American Marketer

Travel and hospitality

Latest hospitality environmental efforts target toiletries

October 22, 2019

Marriott is getting rid of single-use plastic toiletry bottles. Image courtesy of Marriott


As luxury hotel brands ramp up sustainability efforts with support from a growing number of environmentally-minded consumers, many have pushed to reduce reliance on single-use plastics.

Hospitality brands are not alone in being proactive about eliminating single-use plastics, with city and state governments also looking to reduce plastic waste. After straws became the subject of widespread scrutiny last year, toiletries have become the latest target.

“Single-use plastics are a pretty easy concept for consumers to grasp,” said Susan E. Selke, Ph.D, professor and director of the school of packaging at Michigan State University, East Lansing. “If they buy a packaged product, consume or use the contents and then throw the package away, it’s obvious that there is a contribution to the waste stream.

“So, back to our single-use plastic, if you shampoo your hair with a lot of very small packets or bottles of shampoo, you have a lot more waste at the end of a week than if you had used one larger bottle – it’s easy to see and easy to understand,” she said. “And those small bottles or packets are less likely to be easily recycled than the larger ones, so that’s an additional factor.”

Tossing toiletries
Due to the sheer number of guests that hotels welcome, the hospitality industry can have a large impact by reducing or eliminating use of single-use plastics, such as small toiletry bottles or straws.

While these environmental efforts are not new – Ace Hotels switched to refillable bottles from single-use toiletries years ago to reduce its environmental impact – they are becoming more widespread. Crystal Cruises and Peninsula Hotels are among the luxury hospitality brands that have stopped supplying guests with plastic straws within the last 18 months.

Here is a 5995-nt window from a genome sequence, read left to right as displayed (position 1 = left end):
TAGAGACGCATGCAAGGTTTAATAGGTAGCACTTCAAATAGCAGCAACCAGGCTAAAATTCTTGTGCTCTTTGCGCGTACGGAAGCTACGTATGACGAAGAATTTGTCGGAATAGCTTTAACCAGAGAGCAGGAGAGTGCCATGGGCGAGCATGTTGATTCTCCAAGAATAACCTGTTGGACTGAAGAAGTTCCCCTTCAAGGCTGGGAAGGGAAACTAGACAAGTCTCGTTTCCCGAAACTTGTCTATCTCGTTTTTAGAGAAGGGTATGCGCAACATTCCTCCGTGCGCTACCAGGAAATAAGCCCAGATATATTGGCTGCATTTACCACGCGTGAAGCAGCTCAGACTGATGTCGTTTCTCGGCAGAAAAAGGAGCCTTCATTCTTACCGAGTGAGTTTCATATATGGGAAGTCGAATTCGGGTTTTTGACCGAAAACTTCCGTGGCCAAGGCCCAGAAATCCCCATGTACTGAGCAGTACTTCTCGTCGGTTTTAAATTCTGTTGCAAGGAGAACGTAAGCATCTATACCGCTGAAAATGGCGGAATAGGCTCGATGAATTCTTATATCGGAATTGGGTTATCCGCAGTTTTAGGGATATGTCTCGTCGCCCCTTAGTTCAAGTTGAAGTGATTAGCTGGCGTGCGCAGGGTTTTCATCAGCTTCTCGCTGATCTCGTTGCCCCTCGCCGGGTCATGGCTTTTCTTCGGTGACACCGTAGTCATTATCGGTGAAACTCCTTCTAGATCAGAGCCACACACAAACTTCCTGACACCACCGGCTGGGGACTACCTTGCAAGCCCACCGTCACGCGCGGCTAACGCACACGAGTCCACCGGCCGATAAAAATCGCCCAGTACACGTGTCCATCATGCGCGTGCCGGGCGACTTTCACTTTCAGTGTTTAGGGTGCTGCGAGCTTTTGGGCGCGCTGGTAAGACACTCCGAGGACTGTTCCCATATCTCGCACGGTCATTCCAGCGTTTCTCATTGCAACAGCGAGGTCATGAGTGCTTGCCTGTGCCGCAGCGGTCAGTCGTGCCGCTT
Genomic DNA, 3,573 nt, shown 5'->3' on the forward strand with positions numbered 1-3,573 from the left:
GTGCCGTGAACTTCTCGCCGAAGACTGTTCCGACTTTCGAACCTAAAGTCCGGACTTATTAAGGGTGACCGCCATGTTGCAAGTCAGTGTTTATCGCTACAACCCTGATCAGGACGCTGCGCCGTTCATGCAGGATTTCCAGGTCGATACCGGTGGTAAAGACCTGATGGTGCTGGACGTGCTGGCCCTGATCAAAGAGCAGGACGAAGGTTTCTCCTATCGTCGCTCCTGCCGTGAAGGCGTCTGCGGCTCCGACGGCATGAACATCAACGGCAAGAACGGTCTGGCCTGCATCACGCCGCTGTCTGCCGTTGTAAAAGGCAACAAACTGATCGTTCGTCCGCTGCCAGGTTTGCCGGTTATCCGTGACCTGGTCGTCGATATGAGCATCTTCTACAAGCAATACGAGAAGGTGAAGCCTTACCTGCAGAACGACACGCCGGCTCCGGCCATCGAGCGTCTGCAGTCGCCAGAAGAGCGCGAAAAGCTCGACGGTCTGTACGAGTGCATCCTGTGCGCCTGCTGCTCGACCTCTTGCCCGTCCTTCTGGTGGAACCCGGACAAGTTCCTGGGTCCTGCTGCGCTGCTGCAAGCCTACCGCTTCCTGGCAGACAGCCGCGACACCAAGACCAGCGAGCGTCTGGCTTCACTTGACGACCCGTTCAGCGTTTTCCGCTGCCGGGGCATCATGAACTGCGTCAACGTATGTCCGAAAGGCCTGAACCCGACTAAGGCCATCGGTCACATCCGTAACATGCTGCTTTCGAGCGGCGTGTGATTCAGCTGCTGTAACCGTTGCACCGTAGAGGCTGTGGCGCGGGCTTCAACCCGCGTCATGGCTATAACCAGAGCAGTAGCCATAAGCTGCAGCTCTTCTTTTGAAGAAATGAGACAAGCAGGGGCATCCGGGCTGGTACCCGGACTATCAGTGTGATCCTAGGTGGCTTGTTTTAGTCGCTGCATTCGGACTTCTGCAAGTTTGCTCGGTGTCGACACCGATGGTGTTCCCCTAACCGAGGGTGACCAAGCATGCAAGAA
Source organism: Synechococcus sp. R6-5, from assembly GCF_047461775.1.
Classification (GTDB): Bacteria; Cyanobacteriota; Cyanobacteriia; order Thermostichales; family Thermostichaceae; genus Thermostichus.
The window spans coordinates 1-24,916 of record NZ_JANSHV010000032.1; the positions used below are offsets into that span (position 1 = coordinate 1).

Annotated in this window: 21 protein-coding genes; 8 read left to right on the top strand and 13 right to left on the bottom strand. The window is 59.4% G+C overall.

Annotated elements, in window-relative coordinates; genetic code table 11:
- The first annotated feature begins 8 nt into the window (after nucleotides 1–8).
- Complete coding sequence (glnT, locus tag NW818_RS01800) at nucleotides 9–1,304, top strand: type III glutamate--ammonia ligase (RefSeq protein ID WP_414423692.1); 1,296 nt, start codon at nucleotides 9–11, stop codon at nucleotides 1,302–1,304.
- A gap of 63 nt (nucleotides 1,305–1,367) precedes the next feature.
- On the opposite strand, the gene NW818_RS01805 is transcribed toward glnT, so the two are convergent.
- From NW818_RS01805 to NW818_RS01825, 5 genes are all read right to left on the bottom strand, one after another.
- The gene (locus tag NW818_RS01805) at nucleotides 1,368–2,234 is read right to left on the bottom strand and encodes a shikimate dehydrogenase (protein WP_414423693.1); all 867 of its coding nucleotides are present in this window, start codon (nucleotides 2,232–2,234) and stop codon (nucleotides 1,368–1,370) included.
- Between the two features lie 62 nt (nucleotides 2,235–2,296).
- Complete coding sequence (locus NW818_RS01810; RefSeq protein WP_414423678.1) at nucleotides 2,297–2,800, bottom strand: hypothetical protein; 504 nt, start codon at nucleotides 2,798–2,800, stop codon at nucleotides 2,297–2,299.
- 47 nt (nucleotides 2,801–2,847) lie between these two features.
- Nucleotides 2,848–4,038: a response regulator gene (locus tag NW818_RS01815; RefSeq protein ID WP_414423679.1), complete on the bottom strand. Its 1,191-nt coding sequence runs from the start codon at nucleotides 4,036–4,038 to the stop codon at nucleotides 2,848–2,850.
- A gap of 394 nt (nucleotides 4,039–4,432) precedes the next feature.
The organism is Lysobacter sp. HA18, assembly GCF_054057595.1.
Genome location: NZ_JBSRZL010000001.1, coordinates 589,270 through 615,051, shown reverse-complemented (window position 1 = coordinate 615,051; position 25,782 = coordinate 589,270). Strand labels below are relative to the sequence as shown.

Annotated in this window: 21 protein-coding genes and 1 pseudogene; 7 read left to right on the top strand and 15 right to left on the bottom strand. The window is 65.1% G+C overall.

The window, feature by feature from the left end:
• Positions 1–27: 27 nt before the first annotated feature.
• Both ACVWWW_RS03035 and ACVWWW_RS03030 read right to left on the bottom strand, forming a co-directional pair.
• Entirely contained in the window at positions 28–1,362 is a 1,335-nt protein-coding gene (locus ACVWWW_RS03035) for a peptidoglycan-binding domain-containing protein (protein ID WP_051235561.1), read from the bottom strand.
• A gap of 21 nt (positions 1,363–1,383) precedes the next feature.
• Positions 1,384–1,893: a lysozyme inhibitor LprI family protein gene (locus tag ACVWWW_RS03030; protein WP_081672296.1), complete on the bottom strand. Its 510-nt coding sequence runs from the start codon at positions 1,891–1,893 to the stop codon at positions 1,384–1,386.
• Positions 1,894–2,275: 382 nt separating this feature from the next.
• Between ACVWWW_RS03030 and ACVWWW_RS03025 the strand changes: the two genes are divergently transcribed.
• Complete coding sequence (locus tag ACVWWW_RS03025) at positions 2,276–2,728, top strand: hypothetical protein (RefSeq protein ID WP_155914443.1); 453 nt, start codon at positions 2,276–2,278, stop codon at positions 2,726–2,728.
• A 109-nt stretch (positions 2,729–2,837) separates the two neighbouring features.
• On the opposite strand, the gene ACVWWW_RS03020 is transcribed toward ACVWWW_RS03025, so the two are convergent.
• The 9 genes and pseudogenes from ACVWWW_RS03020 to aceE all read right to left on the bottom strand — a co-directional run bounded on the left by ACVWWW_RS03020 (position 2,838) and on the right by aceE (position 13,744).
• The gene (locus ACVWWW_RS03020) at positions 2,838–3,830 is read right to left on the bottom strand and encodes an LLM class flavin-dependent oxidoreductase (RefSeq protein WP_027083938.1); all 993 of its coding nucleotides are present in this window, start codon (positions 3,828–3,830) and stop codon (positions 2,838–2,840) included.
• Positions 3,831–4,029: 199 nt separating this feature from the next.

After ridding its hotels of plastic straws, Marriott is tackling another source of plastic waste by replacing individually sized bottles of shampoo, conditioner and bath gel with larger pump containers. The program is already in place at about 1,000 properties, and Marriott expects most of its hotels to make the switch by December 2020.

The larger pump bottles contain a similar amount of product as 10 to 12 individual bottles. Unlike the single-use containers that are often tossed into the trash, the bigger bottles will be recyclable (see story).

“If the choice is to go to dispensers rather than lots of small bottles or packets, there probably is a net benefit, both environmentally and from a cost perspective,” Dr. Selke said. “But I suspect that, at least for manmade products, the true savings comes from avoiding product waste at least as much, and perhaps more, than from avoiding use of so much packaging.

“With modern dispensers you would be trading one relatively large pouch used as the package inside the dispenser for lots of small packages, and each customer would presumably use only as much of the toiletry as they wanted, reducing a large amount of product loss and waste,” she said. “That should translate into significant savings.”

Once all of its hotels make the change, Marriott estimates that the project will prevent about 500 million small bottles from going to landfills each year. This amounts to about 1.7 million pounds of plastic.